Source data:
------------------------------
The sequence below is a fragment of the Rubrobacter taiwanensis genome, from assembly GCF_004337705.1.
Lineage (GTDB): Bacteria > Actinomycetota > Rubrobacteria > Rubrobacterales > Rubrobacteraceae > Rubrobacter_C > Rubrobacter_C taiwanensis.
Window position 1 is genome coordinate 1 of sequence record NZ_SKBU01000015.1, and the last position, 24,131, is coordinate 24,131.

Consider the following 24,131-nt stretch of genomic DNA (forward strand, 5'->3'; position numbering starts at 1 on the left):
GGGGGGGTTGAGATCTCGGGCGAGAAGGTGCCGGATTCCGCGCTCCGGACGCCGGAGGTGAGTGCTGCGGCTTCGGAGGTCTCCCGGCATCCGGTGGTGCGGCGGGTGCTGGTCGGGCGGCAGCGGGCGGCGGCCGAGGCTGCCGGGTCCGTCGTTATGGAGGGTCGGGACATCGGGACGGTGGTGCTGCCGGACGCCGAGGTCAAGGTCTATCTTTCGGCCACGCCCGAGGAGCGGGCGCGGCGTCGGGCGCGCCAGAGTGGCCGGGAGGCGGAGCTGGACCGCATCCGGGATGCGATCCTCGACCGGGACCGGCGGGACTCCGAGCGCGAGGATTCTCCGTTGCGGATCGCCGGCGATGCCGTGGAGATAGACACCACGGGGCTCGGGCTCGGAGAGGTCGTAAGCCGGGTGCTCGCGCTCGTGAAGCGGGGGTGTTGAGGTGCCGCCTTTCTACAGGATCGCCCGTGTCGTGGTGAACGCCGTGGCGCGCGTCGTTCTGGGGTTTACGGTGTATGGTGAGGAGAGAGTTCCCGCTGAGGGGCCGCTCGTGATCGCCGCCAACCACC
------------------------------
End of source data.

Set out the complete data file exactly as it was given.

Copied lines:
The sequence below is a fragment of the Rubrobacter taiwanensis genome, from assembly GCF_004337705.1.
Lineage (GTDB): Bacteria > Actinomycetota > Rubrobacteria > Rubrobacterales > Rubrobacteraceae > Rubrobacter_C > Rubrobacter_C taiwanensis.
Window position 1 is genome coordinate 1 of sequence record NZ_SKBU01000015.1, and the last position, 24,131, is coordinate 24,131.

Consider the following 24,131-nt stretch of genomic DNA (forward strand, 5'->3'; position numbering starts at 1 on the left):
GGGGGGGTTGAGATCTCGGGCGAGAAGGTGCCGGATTCCGCGCTCCGGACGCCGGAGGTGAGTGCTGCGGCTTCGGAGGTCTCCCGGCATCCGGTGGTGCGGCGGGTGCTGGTCGGGCGGCAGCGGGCGGCGGCCGAGGCTGCCGGGTCCGTCGTTATGGAGGGTCGGGACATCGGGACGGTGGTGCTGCCGGACGCCGAGGTCAAGGTCTATCTTTCGGCCACGCCCGAGGAGCGGGCGCGGCGTCGGGCGCGCCAGAGTGGCCGGGAGGCGGAGCTGGACCGCATCCGGGATGCGATCCTCGACCGGGACCGGCGGGACTCCGAGCGCGAGGATTCTCCGTTGCGGATCGCCGGCGATGCCGTGGAGATAGACACCACGGGGCTCGGGCTCGGAGAGGTCGTAAGCCGGGTGCTCGCGCTCGTGAAGCGGGGGTGTTGAGGTGCCGCCTTTCTACAGGATCGCCCGTGTCGTGGTGAACGCCGTGGCGCGCGTCGTTCTGGGGTTTACGGTGTATGGTGAGGAGAGAGTTCCCGCTGAGGGGCCGCTCGTGATCGCCGCCAACCACC